Although the British House of Commons voted last night against the principle of intervention in Syria in order to dissuade the Assad regime from using chemical weapons, the French President Francois Hollande has said that France remains prepared for a military intervention in Syria.
If the French do carry out a military intervention in Syria it will be their most recent intervention following their ongoing mission in Mali.
The French intervention in Mali, which began in January this year, has not resulted in what some feared, namely retaliatory domestic terrorism in France, and did succeed in removing Islamic militants, who hijacked a Tuareg rebellion, from their strongholds in northern Mali. French troops have begun withdrawing troops from Mali, the United Nations has taken over peacekeeping operations from African troops, and a presidential election was held without violence. Although Mali will probably remain at threat from Islamic groups and some internal instability for some time it seems that the French-led intervention in Mali succeeded in its goals with minimal immediate blowback.
However, Hollande should not think that a French intervention in Syria will be as successful as the intervention in Mali.
It is important to remember that while the French-led intervention in Mali may have succeeded in removing Islamists from captured regions they, as well as many rebelling Tuaregs, were only in northern Mali thanks to a situation created by the intervention in Libya. As Former Secretary-General of the United Nations Kofi Annan put it, Mali was collateral damage that resulted from the intervention in Libya, another lesson in the unintended consequences of an overarching foreign policy.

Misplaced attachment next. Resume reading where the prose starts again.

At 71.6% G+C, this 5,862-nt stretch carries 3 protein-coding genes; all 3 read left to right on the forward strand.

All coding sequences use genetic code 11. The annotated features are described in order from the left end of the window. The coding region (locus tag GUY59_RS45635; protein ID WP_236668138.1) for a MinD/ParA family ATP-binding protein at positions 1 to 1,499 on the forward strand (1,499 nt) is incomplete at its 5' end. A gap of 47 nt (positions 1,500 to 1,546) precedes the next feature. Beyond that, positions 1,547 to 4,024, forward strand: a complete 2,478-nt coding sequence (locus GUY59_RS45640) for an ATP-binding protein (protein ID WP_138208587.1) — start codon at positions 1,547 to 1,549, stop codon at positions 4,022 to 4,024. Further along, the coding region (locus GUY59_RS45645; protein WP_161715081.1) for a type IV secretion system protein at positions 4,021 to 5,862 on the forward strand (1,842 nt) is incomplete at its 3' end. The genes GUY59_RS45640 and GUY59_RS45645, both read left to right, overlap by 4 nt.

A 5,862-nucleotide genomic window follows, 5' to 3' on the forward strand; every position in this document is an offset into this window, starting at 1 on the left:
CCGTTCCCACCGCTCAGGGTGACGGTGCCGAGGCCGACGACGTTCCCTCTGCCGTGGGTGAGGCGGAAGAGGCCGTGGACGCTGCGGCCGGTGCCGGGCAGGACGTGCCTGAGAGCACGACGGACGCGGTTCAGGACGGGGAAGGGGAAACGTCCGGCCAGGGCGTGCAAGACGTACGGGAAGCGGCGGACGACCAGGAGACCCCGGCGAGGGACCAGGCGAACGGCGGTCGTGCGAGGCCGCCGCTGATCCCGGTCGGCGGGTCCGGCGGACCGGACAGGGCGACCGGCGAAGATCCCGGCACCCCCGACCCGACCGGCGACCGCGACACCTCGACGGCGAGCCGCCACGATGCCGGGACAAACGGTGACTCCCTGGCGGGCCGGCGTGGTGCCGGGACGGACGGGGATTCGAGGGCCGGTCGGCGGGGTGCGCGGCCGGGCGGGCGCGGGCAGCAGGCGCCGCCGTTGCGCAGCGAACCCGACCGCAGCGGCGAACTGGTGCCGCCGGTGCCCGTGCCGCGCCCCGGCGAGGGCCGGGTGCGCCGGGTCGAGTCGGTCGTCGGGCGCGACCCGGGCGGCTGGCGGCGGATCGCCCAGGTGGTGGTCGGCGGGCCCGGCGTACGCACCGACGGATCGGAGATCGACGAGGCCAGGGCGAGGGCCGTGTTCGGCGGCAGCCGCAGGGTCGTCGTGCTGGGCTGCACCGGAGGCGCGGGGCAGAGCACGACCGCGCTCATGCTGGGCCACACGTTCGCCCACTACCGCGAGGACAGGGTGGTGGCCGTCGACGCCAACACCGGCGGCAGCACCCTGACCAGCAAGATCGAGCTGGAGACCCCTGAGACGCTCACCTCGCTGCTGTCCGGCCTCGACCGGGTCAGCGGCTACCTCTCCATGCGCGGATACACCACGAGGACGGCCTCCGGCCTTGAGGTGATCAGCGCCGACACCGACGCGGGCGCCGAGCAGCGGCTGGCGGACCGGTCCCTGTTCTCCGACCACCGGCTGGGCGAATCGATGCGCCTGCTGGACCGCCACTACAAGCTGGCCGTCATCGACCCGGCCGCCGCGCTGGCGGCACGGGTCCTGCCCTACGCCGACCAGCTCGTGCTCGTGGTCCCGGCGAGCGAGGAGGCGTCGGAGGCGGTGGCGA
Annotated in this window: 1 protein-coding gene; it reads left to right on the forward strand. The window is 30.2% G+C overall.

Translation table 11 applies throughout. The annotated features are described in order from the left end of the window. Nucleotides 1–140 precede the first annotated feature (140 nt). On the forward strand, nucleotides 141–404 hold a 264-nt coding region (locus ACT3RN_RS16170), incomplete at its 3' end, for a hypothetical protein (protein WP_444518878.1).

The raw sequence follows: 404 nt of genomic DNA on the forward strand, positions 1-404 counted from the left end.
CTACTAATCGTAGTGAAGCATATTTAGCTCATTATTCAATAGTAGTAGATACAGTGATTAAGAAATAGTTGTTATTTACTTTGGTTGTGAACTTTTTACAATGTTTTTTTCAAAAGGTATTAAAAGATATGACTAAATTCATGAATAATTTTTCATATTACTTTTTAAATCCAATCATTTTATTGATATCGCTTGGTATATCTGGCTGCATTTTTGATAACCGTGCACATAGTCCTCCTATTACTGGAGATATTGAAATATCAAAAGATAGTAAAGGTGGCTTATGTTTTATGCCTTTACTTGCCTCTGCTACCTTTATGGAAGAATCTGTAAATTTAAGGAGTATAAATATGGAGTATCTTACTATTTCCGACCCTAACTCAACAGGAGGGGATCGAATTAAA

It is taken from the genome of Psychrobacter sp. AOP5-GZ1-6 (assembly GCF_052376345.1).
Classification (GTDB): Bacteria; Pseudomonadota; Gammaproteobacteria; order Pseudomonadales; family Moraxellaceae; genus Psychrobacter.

Unlike Mali, it is unclear that Syria who would be helped by an intervention. The Assad regime has committed atrocities, including a likely chemical attack, but its opposition includes fighters that have much in common with the Islamists that the French were trying to expel from Mali. As bad as Assad is, it remains unclear how Islamists within Assad's opposition benefiting will be better for the region or for most Syrians. In Mali, while government forces have reportedly committed abuses, there was no realistic threat to the wider region or to most Malians in the areas captured by Islamists if the French intervention was successful.
Something that Hollande should seriously consider is that there is little international support for intervention in Syria. The British have rejected the possibility of intervention, the United Nations Security Council is unlikely to approve any resolution, and while many countries, such as Germany and Italy, have condemned the Assad regime they remain reluctant to get their militaries involved.
In Mali, the French intervention was unanimously backed by the U.N. Security Council, and ECOWAS (the Economic Community of West African States) as well as the Malian government asked for some sort of military intervention, meaning that the French had the support of an international body as well as regional partners. In addition, Western nations such as the U.S., Belgium, Denmark, and the U.K. all supported the intervention by providing either logistic, military, or intelligence assistance. In Syria, the level of support for intervention comes nowhere close in comparison to the regional and international support that there was for the intervention in Mali.
As good as Hollande's intentions might be there is no reason to think that an intervention in Syria will be as successful as the intervention in Mali, even if such an intervention is limited. The situation in Syria is far more complex that the situation was in Mali at the beginning of this year, and military intervention in Syria has almost no international support.